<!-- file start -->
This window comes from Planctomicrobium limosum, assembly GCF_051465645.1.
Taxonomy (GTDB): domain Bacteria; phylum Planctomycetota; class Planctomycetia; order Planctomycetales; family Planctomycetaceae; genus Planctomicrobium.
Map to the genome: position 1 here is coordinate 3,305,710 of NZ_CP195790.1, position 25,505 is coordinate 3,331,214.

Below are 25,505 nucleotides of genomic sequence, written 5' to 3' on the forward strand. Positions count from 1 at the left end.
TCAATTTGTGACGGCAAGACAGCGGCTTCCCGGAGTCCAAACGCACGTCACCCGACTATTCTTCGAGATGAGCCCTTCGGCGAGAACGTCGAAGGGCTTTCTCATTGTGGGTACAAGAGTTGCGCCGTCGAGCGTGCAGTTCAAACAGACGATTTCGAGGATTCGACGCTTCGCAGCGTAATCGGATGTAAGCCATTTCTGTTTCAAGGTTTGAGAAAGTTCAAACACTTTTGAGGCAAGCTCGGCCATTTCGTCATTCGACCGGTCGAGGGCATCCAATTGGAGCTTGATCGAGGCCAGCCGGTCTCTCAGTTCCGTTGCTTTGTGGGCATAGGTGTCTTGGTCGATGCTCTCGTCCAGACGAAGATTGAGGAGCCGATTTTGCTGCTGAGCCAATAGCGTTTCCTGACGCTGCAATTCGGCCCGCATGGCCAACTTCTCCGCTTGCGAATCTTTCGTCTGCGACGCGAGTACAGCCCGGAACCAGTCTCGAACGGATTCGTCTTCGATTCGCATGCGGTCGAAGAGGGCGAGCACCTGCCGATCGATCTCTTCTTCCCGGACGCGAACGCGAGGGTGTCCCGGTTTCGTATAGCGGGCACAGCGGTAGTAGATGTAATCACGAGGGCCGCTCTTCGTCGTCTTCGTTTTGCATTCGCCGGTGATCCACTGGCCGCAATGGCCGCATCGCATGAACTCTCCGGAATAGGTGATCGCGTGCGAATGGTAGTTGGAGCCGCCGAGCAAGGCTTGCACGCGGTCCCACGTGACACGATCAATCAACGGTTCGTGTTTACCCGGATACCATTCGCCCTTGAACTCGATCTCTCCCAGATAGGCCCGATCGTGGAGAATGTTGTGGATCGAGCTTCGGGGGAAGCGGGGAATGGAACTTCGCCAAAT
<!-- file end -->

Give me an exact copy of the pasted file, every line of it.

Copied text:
This window comes from Planctomicrobium limosum, assembly GCF_051465645.1.
Taxonomy (GTDB): domain Bacteria; phylum Planctomycetota; class Planctomycetia; order Planctomycetales; family Planctomycetaceae; genus Planctomicrobium.
Map to the genome: position 1 here is coordinate 3,305,710 of NZ_CP195790.1, position 25,505 is coordinate 3,331,214.

Below are 25,505 nucleotides of genomic sequence, written 5' to 3' on the forward strand. Positions count from 1 at the left end.
TCAATTTGTGACGGCAAGACAGCGGCTTCCCGGAGTCCAAACGCACGTCACCCGACTATTCTTCGAGATGAGCCCTTCGGCGAGAACGTCGAAGGGCTTTCTCATTGTGGGTACAAGAGTTGCGCCGTCGAGCGTGCAGTTCAAACAGACGATTTCGAGGATTCGACGCTTCGCAGCGTAATCGGATGTAAGCCATTTCTGTTTCAAGGTTTGAGAAAGTTCAAACACTTTTGAGGCAAGCTCGGCCATTTCGTCATTCGACCGGTCGAGGGCATCCAATTGGAGCTTGATCGAGGCCAGCCGGTCTCTCAGTTCCGTTGCTTTGTGGGCATAGGTGTCTTGGTCGATGCTCTCGTCCAGACGAAGATTGAGGAGCCGATTTTGCTGCTGAGCCAATAGCGTTTCCTGACGCTGCAATTCGGCCCGCATGGCCAACTTCTCCGCTTGCGAATCTTTCGTCTGCGACGCGAGTACAGCCCGGAACCAGTCTCGAACGGATTCGTCTTCGATTCGCATGCGGTCGAAGAGGGCGAGCACCTGCCGATCGATCTCTTCTTCCCGGACGCGAACGCGAGGGTGTCCCGGTTTCGTATAGCGGGCACAGCGGTAGTAGATGTAATCACGAGGGCCGCTCTTCGTCGTCTTCGTTTTGCATTCGCCGGTGATCCACTGGCCGCAATGGCCGCATCGCATGAACTCTCCGGAATAGGTGATCGCGTGCGAATGGTAGTTGGAGCCGCCGAGCAAGGCTTGCACGCGGTCCCACGTGACACGATCAATCAACGGTTCGTGTTTACCCGGATACCATTCGCCCTTGAACTCGATCTCTCCCAGATAGGCCCGATCGTGGAGAATGTTGTGGATCGAGCTTCGGGGGAAGCGGGGAATGGAACTTCGCCAAAT